The ATT is concerned that a proposed rule change will result in an unwelcome tax charge for home owners who are struggling to sell their property and have to move out before they can sell.
The ATT’s concerns are set out in a response to a recent HMRC consultation which proposes to restrict the availability of private residence relief (PRR) for home owners by cutting the final exemption period from 18 months to nine months from April 2020.1 The aim is to counteract a perceived exploitation of the rules where individuals with more than one home can receive a final exemption period on both properties.
PRR exempts gains made on property from capital gains tax (CGT) for the period(s) that the property was (or is deemed to have been) the individual’s only or main residence. If a property has been an individual’s only or main residence at any point during their ownership, they are entitled under current rules to PRR for the last 18 months whether or not they occupy the property in that time.
Jon Stride, Co-Chair of the ATT’s Technical Steering Group, said:
“The purpose of the final period of exemption is to allow individuals a period of grace in which to sell their main home without incurring CGT even if they have to leave the property before exchanging on a sale.
“While in the majority of cases people are only able to purchase their next home when their current property has been sold, there are a number of circumstances such as separation, relocation for work, family or health reasons which may force an individual to move out of their home before they are able to sell.
“We are concerned that, with the current economic uncertainty, the reduction to nine months could harm taxpayers who need to relocate while they are still struggling to sell their original home. It is difficult to see that a nine-month period is sufficient time, or that April 2020 is an appropriate time to introduce any reduction.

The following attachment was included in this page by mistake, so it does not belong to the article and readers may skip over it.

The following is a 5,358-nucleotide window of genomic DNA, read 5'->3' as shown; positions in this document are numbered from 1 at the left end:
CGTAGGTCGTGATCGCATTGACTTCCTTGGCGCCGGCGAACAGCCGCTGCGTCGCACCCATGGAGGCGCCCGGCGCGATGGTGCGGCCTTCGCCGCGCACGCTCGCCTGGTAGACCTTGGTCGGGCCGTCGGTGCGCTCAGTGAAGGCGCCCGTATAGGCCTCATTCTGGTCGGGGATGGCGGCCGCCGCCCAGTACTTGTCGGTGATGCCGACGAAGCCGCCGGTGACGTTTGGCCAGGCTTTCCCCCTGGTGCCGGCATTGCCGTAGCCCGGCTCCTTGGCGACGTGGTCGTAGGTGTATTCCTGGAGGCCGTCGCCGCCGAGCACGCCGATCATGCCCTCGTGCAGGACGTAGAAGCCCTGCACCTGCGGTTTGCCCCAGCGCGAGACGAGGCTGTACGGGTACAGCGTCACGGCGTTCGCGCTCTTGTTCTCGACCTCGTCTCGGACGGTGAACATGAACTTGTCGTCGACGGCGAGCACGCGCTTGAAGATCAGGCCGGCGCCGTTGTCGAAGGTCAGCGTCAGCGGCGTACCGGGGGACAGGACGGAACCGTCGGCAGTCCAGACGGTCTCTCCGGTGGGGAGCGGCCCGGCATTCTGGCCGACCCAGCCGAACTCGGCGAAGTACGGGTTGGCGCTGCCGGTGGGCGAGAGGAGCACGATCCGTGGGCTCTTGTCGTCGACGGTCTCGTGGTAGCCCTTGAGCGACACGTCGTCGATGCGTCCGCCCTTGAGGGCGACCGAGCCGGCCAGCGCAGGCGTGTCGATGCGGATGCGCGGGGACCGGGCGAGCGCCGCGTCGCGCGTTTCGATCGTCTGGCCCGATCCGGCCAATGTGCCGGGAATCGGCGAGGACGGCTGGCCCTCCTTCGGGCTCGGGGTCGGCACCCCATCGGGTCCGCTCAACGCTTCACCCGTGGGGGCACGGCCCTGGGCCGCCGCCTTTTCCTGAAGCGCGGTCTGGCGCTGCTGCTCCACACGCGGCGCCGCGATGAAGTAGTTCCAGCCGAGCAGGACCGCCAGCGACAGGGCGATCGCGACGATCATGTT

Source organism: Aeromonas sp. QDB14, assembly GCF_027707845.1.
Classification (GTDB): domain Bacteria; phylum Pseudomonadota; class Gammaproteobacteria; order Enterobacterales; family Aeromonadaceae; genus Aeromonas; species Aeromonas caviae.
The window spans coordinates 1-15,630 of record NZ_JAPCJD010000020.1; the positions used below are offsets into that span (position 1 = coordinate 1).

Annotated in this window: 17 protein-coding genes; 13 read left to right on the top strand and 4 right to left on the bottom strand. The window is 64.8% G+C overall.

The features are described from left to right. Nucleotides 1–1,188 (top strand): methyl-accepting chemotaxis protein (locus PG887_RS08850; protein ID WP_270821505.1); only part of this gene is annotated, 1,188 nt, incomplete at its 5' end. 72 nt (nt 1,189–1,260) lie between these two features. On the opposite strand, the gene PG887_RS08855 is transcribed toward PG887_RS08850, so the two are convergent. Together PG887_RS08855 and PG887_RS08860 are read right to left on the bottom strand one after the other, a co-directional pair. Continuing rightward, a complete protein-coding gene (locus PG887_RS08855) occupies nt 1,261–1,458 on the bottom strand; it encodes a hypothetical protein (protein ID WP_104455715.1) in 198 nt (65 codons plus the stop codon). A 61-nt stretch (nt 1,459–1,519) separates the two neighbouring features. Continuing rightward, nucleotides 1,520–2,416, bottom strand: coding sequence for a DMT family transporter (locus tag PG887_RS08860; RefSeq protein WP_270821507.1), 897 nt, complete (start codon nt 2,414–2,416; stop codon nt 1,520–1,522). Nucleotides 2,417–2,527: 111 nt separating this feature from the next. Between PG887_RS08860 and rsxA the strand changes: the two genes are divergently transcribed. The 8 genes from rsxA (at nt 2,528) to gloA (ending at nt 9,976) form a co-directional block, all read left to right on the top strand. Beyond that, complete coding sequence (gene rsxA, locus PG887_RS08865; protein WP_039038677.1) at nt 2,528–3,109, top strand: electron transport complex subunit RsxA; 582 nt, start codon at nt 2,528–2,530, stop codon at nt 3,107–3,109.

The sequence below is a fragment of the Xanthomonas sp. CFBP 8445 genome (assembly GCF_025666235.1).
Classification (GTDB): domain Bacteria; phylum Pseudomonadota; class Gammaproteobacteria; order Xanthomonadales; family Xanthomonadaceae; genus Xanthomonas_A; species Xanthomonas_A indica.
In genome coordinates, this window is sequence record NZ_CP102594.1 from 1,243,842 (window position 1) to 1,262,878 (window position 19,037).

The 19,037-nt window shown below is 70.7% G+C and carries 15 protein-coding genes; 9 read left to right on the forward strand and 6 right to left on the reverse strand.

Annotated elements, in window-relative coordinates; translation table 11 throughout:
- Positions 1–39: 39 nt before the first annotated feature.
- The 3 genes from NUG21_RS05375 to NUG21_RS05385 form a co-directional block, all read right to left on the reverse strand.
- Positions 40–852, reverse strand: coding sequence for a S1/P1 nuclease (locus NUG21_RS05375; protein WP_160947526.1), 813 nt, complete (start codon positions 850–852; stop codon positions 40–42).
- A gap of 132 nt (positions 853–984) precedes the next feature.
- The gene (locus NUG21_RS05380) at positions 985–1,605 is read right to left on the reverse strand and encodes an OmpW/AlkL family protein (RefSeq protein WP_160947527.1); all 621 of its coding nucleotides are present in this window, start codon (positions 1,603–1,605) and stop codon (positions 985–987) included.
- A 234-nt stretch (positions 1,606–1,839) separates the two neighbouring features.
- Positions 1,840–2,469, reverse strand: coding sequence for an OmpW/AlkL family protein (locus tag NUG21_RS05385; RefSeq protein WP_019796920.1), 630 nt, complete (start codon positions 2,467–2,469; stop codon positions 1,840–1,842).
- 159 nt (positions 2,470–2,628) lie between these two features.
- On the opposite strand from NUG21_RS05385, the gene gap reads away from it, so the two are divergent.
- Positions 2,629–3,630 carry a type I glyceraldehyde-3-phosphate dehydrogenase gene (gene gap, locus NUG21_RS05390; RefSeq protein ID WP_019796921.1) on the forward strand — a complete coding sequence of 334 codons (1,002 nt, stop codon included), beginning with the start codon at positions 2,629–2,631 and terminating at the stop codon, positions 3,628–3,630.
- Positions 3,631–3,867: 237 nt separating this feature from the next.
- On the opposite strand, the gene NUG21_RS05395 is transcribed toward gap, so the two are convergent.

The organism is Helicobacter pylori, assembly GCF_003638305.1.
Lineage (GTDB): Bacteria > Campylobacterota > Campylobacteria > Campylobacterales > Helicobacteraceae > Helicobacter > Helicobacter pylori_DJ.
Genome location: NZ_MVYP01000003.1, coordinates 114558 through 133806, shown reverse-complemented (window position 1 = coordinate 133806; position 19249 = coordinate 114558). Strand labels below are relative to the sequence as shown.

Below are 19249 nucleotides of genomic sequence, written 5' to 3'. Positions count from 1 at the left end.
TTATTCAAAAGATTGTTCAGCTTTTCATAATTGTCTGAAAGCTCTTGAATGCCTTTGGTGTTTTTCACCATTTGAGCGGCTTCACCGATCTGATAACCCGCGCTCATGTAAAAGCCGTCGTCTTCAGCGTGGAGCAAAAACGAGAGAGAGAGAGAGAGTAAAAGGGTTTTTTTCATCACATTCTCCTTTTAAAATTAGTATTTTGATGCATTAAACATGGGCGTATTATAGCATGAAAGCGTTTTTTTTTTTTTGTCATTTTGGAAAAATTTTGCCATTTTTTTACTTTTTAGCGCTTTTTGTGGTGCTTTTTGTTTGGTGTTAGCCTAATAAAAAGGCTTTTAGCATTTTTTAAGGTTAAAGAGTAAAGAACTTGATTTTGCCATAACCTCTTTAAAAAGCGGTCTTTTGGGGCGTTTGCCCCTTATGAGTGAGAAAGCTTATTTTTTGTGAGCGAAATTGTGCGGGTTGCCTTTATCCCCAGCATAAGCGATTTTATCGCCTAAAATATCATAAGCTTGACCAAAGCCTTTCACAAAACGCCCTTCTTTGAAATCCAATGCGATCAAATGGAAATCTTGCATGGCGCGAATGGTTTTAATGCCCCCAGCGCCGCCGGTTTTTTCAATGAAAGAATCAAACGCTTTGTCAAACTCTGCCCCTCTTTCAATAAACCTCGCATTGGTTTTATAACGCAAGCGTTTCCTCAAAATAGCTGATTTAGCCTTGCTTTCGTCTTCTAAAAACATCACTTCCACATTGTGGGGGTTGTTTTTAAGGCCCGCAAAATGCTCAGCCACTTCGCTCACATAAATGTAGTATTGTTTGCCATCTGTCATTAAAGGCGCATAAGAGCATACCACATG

“Rather than reduce the final exemption period from 18 to nine months, we suggest that targeted measures should be introduced to restrict the ability of those with more than one home to claim relief on the final period of ownership for both properties.”
The proposed shortening of the final period is due to occur at the same time as a separate change which has already been legislated for. From April 2020, UK resident individuals who sell any residential property where CGT arises will have to both report the disposal and make a payment on account of the tax within 30 days of completion.
Jon Stride continued:
“The reduction of the final exemption period to nine months will increase the probability of a homeowner incurring CGT on disposal. The new requirement to report the disposal and pay any CGT within 30 days of completion will require the homeowner to be in a position to report and pay that CGT very quickly. Home owners who are unaware of the changes from April 2020 and who fail to report and pay the tax promptly could be subject to penalties.”